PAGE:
HA NOI (VNS)— A number of banks have asked the State Bank of Viet Nam (SBV) to increase their credit growth limits, claiming the quotas are insufficient for the whole of 2013.
Earlier this year, the SBV assigned specific credit growth limits to commercial banks based on their economic health.
Banks, which are ranked in the top group based on size, credit quality, liquidity and corporate governance, are permitted to expand their total credit by a maximum of 12 per cent this year, equal to the credit growth target set for the whole banking sector.
The lending growth cap for banks ranked in the second group is 10 per cent, while particularly weak banks will not be allowed to increase loans this year.
Most banks seeking to raise the quotas are those planning to expand their retail banking activities.
Sacombank was among the first lenders to gain approval for increasing its credit growth limit. Online news site Vnexpress.net quoted a source close to the bank as saying the SBV had allowed Sacombank to increase this year's lending to 20 per cent, up from the 12 per cent previously granted.
Sacombank CEO Phan Huy Khang said the firm's credit growth had been encouraging, reaching 8 per cent in the first five months of the year.
The bank's credit growth room for the remaining months of the year was restricted, so it needed a bigger quotas to be able to increase lending further, Khang said.
Vietnam International Bank also revealed its intention to ask for the central bank's approval to adjust its credit growth limit. is expected to exhaust its lending growth quota of 9 per cent by September.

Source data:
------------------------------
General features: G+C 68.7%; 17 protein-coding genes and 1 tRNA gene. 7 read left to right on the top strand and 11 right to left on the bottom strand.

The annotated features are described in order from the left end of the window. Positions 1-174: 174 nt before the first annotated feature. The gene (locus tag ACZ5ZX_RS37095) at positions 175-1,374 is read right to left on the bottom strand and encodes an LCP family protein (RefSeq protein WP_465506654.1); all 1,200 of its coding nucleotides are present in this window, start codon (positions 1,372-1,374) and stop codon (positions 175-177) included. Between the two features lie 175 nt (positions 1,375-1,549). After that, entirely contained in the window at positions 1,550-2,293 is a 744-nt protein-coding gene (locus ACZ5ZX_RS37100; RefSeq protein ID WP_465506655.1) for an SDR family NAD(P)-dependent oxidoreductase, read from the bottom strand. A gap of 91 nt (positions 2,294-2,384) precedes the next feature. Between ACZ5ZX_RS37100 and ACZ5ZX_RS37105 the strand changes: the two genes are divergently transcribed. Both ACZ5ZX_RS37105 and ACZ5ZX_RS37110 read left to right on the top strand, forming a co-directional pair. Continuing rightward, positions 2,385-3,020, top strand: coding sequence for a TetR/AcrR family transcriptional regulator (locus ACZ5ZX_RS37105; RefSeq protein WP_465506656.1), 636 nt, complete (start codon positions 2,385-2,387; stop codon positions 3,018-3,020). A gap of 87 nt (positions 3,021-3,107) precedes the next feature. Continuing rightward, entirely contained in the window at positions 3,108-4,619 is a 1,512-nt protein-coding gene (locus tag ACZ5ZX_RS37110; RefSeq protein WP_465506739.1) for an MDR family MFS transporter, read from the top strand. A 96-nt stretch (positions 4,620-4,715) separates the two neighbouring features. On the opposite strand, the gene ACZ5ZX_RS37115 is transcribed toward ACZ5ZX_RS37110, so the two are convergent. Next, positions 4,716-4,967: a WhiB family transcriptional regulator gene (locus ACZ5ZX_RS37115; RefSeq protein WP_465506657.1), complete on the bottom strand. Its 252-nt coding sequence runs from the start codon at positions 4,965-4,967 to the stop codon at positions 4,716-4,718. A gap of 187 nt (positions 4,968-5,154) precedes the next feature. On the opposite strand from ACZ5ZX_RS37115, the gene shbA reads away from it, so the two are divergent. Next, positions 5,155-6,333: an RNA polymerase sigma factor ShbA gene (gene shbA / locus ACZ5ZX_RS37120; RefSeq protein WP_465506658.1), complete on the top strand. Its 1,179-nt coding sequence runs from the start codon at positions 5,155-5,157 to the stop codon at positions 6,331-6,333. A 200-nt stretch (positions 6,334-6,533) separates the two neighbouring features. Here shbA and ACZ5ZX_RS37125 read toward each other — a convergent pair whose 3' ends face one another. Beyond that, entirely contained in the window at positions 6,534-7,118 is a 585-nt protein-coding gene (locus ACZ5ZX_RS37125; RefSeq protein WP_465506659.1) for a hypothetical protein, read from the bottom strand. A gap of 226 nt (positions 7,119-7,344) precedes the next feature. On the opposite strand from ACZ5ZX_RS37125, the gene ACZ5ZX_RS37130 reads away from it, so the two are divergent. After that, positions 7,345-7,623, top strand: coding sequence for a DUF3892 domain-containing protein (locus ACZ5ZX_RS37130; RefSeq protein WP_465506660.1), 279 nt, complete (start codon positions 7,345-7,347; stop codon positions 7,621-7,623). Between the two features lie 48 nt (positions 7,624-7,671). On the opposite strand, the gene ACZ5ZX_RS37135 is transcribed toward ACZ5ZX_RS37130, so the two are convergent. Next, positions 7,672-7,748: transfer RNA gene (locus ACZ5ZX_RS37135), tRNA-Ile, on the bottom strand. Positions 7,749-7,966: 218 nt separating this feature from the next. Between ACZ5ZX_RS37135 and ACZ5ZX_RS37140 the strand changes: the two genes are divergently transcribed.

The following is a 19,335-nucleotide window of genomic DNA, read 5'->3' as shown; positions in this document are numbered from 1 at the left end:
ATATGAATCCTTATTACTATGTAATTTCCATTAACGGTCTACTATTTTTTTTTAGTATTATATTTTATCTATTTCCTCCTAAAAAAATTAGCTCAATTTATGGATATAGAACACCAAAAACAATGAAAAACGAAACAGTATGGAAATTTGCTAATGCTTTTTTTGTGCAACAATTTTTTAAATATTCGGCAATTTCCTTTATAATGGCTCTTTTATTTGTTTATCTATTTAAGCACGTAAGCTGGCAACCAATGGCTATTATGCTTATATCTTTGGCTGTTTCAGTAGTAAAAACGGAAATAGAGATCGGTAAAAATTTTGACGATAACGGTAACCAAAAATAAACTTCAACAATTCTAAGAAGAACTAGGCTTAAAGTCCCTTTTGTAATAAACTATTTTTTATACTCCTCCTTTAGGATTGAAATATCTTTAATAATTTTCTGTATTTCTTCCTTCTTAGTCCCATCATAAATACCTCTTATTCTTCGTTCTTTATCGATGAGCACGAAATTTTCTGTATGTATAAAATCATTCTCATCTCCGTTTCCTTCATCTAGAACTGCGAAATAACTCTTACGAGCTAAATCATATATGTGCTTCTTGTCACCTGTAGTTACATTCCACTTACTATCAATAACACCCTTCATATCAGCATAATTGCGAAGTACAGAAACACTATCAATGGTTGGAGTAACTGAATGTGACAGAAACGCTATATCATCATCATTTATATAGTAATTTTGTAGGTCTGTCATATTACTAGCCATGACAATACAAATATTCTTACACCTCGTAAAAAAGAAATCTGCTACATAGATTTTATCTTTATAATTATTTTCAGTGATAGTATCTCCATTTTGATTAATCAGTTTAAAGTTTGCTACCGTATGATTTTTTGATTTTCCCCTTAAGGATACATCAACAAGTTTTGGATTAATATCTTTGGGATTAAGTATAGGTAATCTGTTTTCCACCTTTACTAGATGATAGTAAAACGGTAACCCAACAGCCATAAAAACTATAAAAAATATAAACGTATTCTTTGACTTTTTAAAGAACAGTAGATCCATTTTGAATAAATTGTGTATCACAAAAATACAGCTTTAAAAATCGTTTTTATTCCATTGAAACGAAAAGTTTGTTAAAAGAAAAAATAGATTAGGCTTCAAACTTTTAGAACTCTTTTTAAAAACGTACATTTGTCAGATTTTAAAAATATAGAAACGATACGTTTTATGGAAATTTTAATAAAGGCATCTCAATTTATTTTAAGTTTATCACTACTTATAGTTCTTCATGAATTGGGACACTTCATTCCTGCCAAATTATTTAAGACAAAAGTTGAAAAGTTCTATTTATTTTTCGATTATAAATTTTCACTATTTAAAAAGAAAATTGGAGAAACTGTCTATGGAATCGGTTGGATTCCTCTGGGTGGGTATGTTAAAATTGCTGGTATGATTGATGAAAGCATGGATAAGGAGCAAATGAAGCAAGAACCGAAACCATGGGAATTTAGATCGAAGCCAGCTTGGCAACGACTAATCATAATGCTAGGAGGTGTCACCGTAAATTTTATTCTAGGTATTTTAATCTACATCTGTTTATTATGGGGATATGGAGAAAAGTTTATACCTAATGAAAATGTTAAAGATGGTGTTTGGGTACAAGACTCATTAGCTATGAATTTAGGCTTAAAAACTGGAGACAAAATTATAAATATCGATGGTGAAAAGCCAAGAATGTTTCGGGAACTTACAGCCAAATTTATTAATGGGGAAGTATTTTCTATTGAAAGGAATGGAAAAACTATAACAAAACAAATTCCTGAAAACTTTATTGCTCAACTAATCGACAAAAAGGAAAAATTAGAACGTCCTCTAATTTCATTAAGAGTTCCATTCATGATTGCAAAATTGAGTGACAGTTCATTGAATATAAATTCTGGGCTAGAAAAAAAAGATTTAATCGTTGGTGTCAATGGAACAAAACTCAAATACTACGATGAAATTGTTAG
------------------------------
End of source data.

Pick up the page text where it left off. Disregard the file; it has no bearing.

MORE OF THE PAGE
The general director of another bank in Ha Noi, who declined to be named, said his bank also planned to ask for a higher credit growth quota.
Credit growth often surged sharply in the third and fourth quarters, he said, adding an early adjustment was therefore necessary for his bank to seize the opportunity to boost lending at the peak time.
In response, SBV governor Nguyen Van Binh said the initial limits allocated to banks were not fixed and could be reviewed after the first half of the year.
In cases where banks could achieve higher credit growth, they should report to the central bank for adjustment immediately, Binh stressed.
Experts also widely supported the central bank's move to increase credit growth quotas for qualified banks.
Senior financial expert Nguyen Tri Hieu said that to minimise risk, only banks with ‘real' credit growth and those that align funds into the right areas should be allowed to raise the limits.
Governor Binh expected the banking industry would meet the credit growth target of 12 per cent this year. By the end of May, lending rose nearly 3 per cent against 0.56 per cent over the same period last year.
"We gained credit growth of nearly 9 per cent in the second half of last year. If we can do that in H2 this year, lending for the whole year will rise 12 per cent as targeted," Binh said.
He added that credit growth even could reach 15 per cent if economic conditions became better. — VNS